The UK government has published a set of draft guidelines concerning the use of electronic hacking and bugging devices by the security and intelligence services.
While it has been long assumed that the intelligence services used such techniques as part of intelligence gathering and surveillance, it's unusual that such actions are acknowledged publicly.
The draft guidelines, titled Equipment Interference Code of Practice and published by the Home Office, provides a legal framework for the activities of the UK's security and intelligence agencies at home and abroad. The code of conduct is sets how such activities should be authorised under UK law - although clearly other countries may take a dim view of such behaviour taking place on their soil.
The code details when the agencies can under UK law legally interfere with "equipment producing electromagnetic, acoustic and other emissions" - in other words, hacking and bugging devices including computers, servers, routers, laptops, and mobile phones - to either obtain information or conduct surveillance.
The guidance includes details on when warrants can be issued before such activity takes place, how the agencies should deal with collateral intrusion (spying on the wrong person, for instance), and dealing with content subject to legal privilege, as well as guidance on who information should be shared with and how it should be stored or eventually destroyed.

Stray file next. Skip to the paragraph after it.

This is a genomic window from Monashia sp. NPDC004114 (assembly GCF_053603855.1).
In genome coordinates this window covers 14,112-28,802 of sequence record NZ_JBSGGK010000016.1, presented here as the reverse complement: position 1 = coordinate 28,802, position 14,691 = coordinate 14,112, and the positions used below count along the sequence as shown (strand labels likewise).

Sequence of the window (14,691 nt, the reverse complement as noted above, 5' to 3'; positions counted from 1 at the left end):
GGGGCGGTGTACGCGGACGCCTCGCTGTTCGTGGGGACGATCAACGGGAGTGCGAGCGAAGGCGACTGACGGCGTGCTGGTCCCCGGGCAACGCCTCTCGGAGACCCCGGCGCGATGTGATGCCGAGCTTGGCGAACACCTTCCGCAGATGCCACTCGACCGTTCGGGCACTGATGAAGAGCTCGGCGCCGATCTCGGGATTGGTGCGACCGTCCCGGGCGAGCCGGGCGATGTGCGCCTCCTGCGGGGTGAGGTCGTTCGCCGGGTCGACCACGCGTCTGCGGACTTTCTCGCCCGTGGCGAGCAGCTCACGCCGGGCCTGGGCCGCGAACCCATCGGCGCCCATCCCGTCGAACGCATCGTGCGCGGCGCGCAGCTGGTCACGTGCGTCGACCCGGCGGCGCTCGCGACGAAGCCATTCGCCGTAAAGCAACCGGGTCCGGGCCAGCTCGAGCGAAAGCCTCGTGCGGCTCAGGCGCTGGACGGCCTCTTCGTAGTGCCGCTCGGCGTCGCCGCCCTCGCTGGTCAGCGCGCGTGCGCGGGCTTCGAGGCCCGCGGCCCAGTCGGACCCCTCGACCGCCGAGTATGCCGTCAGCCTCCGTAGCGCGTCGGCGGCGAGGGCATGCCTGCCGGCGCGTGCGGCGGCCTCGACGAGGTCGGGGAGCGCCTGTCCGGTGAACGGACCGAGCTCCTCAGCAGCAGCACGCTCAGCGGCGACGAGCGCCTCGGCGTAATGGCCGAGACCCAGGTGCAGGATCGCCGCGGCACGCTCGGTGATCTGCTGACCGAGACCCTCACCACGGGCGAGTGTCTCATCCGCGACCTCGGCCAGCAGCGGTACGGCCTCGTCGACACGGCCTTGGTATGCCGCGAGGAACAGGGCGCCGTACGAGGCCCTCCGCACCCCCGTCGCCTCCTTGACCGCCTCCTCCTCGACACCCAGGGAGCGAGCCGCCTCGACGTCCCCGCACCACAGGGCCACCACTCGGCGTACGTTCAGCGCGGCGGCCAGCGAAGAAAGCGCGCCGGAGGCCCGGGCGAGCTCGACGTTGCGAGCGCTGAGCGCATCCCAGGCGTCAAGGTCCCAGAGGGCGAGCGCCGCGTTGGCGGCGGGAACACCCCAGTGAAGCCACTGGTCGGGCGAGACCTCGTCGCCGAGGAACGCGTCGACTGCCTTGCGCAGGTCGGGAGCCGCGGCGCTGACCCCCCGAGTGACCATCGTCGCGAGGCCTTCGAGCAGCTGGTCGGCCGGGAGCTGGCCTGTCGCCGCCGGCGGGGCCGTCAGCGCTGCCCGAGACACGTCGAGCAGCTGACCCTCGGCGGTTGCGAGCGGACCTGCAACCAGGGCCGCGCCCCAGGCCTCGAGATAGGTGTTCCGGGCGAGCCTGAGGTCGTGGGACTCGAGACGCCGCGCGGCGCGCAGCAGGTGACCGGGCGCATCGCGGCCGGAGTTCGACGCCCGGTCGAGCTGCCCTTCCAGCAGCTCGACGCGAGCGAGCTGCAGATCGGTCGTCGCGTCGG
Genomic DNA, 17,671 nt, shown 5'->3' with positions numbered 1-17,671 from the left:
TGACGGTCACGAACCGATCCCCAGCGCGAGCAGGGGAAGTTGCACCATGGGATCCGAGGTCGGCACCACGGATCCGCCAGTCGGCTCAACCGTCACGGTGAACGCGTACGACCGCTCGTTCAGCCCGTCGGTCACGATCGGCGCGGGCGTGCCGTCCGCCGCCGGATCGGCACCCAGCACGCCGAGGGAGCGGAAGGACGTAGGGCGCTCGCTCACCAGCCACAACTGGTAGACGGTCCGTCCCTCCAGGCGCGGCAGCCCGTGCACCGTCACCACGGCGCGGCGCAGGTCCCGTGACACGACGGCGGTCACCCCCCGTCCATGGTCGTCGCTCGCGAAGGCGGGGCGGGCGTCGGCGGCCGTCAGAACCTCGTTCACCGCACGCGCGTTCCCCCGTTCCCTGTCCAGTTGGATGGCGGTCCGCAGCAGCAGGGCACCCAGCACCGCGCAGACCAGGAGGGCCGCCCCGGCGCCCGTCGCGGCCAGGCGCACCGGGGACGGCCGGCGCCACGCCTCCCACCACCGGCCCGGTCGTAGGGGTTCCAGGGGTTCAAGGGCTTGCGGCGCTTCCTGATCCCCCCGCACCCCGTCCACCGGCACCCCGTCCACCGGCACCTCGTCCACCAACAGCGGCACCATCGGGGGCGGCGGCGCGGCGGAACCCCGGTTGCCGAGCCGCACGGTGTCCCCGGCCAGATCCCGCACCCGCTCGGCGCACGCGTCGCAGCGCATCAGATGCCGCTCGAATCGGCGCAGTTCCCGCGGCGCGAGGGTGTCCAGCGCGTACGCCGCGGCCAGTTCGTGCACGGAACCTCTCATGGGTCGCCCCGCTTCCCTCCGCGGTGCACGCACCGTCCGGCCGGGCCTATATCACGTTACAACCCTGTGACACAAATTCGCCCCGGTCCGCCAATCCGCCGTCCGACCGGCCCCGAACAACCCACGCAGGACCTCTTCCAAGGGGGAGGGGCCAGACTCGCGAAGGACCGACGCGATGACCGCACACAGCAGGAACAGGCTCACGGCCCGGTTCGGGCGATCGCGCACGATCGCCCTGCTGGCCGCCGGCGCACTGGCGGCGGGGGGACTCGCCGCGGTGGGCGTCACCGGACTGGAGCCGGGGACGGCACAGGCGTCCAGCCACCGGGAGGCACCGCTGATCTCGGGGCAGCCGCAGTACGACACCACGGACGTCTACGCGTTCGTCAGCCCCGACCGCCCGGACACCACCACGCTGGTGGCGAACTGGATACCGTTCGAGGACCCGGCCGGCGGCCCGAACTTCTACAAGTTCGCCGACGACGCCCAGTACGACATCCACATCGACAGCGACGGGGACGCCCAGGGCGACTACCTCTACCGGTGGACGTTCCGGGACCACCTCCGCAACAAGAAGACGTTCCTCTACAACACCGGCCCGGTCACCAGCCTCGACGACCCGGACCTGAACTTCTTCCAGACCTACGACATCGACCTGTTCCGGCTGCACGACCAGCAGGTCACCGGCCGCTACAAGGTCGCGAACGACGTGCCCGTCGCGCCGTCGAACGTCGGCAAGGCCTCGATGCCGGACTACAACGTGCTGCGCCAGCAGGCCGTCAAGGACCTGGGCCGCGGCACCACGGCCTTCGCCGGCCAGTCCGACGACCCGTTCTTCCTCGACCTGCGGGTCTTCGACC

The code of conduct gives a rare insight into the decision-making around hacking and surveillance by intelligence services: for example it notes while a warrant usually lasts six months, warrants might have to be renewed because of the need to remove whatever spies have put in place: "Because of the time it can take to remove the means of interference it may also be necessary to renew an equipment interference warrant in order to complete the removal," it notes.
James Brokenshire, minister for immigration and security, said the code of practice details the safeguards applied to techniques including the use of computer network exploitation "to identify, track, and disrupt the most sophisticated targets".
The ability to read or listen to a suspect's communications or to interfere with his or her computer equipment are among the most important, sensitive, and closely scrutinised powers available to the state, according to Brokenshire. "As the threat to the UK from terrorism, espionage, and organised crime has diversified, these powers have become more important," he added.
"There are limits on what can be said in public about this work. But it is imperative that the government is as open as it can be about these capabilities and how they are used," Brokenshire said. A consultation on the new code of practice is open until 20 March.
The internet surveillance and hacking capabilities of the intelligence services have been thrust into the spotlight thanks the revelations from NSA contractor Edward Snowden.
According to leaked documents for example GCHQ launched a distributed denial of service attack against a chatroom used by Anonymous, while another document also revealed a shopping list of tools that GCHQ can use against targets such as 'Swamp Donkey' a tool that will silently locate all predefined types of file and encrypt them on a targets machine. It has also been claimed that GCHQ was involved in the hacking of Belgian telecoms operator Belgacom from around 2010.